An example; I stuffed my notebook underneath the bed in an attempt to hide it. In came house keeping and by the time we came back to the room, we learned 2 things. The house keeping people cleans under the bed even and that they took out the note book we meant to hide and placed it nicely on the side table!! I don't know if I should feel ashamed for not trusting them or just flabagasted!!

Growing up in a city like Kuala Lumpur, it made me a tough woman but unfortunately with trust issues. The issue is, I hardly trust anyone. I don’t even trust my own mother to leave me alone and not find me some “nice gentleman” to shove into my face just to make her die happy knowing that I have a man to take care of me when she’s gone. Hello, I don’t love a man because I need him, but I would love to need a man because I love him. But try telling that to any moms. Then again, I digress.

I have to share my experience travelling from Denpasar to Candi Kuning. We took a, what the locals call “Colt”, basically if in any developed country would be called “ a transport from hell”. It pushes off from the bus station in Ubung, just north east of Denpasar. Is there a public transport to go from point A to point B in Bali? The answer is “yes”. But will you get to point B? The answer is “maybe if your luck is good”. You see, when it comes to long distance travelling across Bali, most tourists prefer to go on private vehicles, driven by drivers, which is convenient, yes, but also expensive. It’s a smart choice if you ask me. The public transport such as the Bemo, Colt etc, will need to fill up the 12 passengers before budging an inch. And wait is what you need to do. Sometimes, I was told by Ikim, a lady with a broken arm clad in a shoulder cling, after all that waiting, should the Colt fail to accumulate 12 drivers of so (if short of a few people than we all have to pay a little extra which is fair), then the Colt will abort the transportation!!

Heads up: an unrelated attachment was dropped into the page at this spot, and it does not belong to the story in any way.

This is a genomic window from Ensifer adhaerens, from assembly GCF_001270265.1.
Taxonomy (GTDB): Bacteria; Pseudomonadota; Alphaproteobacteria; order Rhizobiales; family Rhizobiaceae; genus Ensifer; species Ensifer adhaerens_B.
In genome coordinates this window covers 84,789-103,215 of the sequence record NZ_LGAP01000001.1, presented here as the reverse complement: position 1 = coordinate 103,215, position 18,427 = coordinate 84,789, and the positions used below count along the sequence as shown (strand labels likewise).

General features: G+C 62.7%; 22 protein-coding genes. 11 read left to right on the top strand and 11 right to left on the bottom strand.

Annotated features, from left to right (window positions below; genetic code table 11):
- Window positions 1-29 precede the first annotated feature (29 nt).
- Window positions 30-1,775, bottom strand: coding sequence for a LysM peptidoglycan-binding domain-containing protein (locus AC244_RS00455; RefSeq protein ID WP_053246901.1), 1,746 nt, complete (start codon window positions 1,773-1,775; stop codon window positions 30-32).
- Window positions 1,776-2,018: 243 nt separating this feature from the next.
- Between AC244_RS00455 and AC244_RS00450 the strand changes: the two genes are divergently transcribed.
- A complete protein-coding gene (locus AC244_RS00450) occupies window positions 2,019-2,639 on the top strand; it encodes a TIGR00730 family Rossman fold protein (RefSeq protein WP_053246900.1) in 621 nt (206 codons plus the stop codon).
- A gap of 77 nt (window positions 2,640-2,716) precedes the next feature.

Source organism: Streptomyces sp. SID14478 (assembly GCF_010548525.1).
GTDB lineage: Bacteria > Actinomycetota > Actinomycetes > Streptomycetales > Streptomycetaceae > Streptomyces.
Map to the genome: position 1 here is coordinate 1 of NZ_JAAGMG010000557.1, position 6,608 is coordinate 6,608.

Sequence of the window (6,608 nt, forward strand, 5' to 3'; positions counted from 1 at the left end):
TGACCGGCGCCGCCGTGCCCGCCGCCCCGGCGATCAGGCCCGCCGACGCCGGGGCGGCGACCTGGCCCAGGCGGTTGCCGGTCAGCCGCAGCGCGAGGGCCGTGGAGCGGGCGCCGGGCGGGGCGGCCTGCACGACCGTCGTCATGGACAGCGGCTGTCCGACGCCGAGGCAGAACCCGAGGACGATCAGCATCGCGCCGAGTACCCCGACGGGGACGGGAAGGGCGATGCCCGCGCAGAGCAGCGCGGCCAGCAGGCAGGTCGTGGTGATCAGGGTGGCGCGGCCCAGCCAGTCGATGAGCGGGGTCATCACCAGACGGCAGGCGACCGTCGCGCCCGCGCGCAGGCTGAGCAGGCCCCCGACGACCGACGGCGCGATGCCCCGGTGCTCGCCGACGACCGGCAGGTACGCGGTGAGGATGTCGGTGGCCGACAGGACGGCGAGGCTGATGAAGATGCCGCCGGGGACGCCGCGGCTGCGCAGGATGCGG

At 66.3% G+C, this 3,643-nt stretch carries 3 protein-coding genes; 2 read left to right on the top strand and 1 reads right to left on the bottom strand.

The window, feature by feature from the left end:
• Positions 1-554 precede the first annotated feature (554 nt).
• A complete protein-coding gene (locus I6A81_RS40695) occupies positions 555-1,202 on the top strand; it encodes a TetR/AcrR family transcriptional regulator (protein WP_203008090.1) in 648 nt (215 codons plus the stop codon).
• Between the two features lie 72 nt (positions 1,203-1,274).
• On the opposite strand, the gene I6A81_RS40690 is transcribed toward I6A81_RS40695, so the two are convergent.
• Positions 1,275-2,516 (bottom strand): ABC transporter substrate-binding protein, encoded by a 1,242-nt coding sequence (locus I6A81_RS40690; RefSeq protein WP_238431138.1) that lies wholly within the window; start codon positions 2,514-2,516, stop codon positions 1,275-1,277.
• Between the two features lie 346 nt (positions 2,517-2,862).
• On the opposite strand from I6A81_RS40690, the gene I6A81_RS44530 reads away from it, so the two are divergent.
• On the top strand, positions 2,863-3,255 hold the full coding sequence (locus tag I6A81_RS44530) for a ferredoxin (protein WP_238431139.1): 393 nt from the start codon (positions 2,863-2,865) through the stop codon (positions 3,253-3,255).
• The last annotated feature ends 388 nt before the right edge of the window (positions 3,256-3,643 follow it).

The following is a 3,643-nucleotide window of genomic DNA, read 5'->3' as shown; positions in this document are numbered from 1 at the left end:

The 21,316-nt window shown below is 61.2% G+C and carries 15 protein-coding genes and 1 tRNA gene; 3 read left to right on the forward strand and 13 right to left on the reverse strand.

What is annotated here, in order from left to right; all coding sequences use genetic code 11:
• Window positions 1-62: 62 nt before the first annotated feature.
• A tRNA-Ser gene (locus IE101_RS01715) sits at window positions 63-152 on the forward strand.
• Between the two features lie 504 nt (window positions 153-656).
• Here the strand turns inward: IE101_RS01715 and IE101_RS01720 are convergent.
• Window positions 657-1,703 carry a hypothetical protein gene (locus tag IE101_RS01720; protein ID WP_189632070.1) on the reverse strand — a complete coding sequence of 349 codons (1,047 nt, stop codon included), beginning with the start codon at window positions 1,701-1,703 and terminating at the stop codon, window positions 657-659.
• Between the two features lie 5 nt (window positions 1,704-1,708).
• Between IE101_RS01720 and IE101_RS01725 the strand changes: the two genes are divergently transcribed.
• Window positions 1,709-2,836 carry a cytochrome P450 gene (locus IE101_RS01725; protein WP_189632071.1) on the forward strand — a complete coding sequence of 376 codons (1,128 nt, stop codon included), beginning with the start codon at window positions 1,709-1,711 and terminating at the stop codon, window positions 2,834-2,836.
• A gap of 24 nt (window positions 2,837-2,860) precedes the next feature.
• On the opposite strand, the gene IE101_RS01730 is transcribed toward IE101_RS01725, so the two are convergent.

I chose to take the risk, and after 2 hours of waiting, which I didn’t mind because I was busy filling up my senses with absorbing the surrounding ambiance, we in fact got 13 people in the van. Was it an okay form of transportation? Well, if a lady like Ikim, with a broken bone is not complaining, than what excuse do we all have? Did I mention that there was an old lady, of about 60s travelling with us? Well, there you go, no excuse to bitch about comfort do we now?

So off we went, heading north to Candi Kuning. The journey took us about 2 hours through a narrow but good road. I have to stop here to comment though. I find it bewildering that Indonesia can make a road that lasted 10 years without having many pot holes to reckon with. I wonder what stupid excuses the politicians in Malaysia would feed us with if we ask them how come we cannot make roads like the Indonesians? You know when these politicians start to talk cock, it’s easy to detect. It’s when they start opening their mouths.